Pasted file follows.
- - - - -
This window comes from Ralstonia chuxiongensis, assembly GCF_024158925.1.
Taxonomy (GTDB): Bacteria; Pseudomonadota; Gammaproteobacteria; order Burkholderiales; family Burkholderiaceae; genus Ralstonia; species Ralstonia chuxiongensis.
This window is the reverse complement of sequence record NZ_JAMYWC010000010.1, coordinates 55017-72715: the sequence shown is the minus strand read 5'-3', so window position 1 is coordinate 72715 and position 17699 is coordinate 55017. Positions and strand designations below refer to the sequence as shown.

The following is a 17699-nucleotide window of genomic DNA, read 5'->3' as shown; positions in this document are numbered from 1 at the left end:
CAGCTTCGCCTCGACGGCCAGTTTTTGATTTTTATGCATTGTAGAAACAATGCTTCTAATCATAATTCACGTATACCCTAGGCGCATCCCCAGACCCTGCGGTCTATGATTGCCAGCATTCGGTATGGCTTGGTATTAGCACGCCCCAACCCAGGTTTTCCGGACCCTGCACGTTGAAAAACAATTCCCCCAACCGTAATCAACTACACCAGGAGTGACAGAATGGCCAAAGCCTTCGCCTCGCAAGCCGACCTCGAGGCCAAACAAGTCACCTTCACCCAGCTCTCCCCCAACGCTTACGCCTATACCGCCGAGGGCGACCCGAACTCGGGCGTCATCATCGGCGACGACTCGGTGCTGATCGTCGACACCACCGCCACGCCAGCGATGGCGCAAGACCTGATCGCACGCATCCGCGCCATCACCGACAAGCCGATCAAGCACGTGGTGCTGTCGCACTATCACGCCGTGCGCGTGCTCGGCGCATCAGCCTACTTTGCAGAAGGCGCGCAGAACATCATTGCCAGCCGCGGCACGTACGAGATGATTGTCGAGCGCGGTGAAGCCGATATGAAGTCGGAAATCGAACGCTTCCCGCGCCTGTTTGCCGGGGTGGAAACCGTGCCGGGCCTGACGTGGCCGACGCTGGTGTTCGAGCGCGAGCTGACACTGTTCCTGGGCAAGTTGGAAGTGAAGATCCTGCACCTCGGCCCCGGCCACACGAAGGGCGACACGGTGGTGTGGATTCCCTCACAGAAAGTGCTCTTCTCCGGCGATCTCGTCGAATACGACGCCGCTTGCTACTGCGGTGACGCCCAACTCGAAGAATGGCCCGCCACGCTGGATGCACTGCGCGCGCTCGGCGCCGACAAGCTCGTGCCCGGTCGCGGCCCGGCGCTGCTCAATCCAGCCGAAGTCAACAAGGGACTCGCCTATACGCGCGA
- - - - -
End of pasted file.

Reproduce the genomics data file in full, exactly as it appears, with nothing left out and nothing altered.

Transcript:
This window comes from Ralstonia chuxiongensis, assembly GCF_024158925.1.
Taxonomy (GTDB): Bacteria; Pseudomonadota; Gammaproteobacteria; order Burkholderiales; family Burkholderiaceae; genus Ralstonia; species Ralstonia chuxiongensis.
This window is the reverse complement of sequence record NZ_JAMYWC010000010.1, coordinates 55017-72715: the sequence shown is the minus strand read 5'-3', so window position 1 is coordinate 72715 and position 17699 is coordinate 55017. Positions and strand designations below refer to the sequence as shown.

The following is a 17699-nucleotide window of genomic DNA, read 5'->3' as shown; positions in this document are numbered from 1 at the left end:
CAGCTTCGCCTCGACGGCCAGTTTTTGATTTTTATGCATTGTAGAAACAATGCTTCTAATCATAATTCACGTATACCCTAGGCGCATCCCCAGACCCTGCGGTCTATGATTGCCAGCATTCGGTATGGCTTGGTATTAGCACGCCCCAACCCAGGTTTTCCGGACCCTGCACGTTGAAAAACAATTCCCCCAACCGTAATCAACTACACCAGGAGTGACAGAATGGCCAAAGCCTTCGCCTCGCAAGCCGACCTCGAGGCCAAACAAGTCACCTTCACCCAGCTCTCCCCCAACGCTTACGCCTATACCGCCGAGGGCGACCCGAACTCGGGCGTCATCATCGGCGACGACTCGGTGCTGATCGTCGACACCACCGCCACGCCAGCGATGGCGCAAGACCTGATCGCACGCATCCGCGCCATCACCGACAAGCCGATCAAGCACGTGGTGCTGTCGCACTATCACGCCGTGCGCGTGCTCGGCGCATCAGCCTACTTTGCAGAAGGCGCGCAGAACATCATTGCCAGCCGCGGCACGTACGAGATGATTGTCGAGCGCGGTGAAGCCGATATGAAGTCGGAAATCGAACGCTTCCCGCGCCTGTTTGCCGGGGTGGAAACCGTGCCGGGCCTGACGTGGCCGACGCTGGTGTTCGAGCGCGAGCTGACACTGTTCCTGGGCAAGTTGGAAGTGAAGATCCTGCACCTCGGCCCCGGCCACACGAAGGGCGACACGGTGGTGTGGATTCCCTCACAGAAAGTGCTCTTCTCCGGCGATCTCGTCGAATACGACGCCGCTTGCTACTGCGGTGACGCCCAACTCGAAGAATGGCCCGCCACGCTGGATGCACTGCGCGCGCTCGGCGCCGACAAGCTCGTGCCCGGTCGCGGCCCGGCGCTGCTCAATCCAGCCGAAGTCAACAAGGGACTCGCCTATACGCGCGA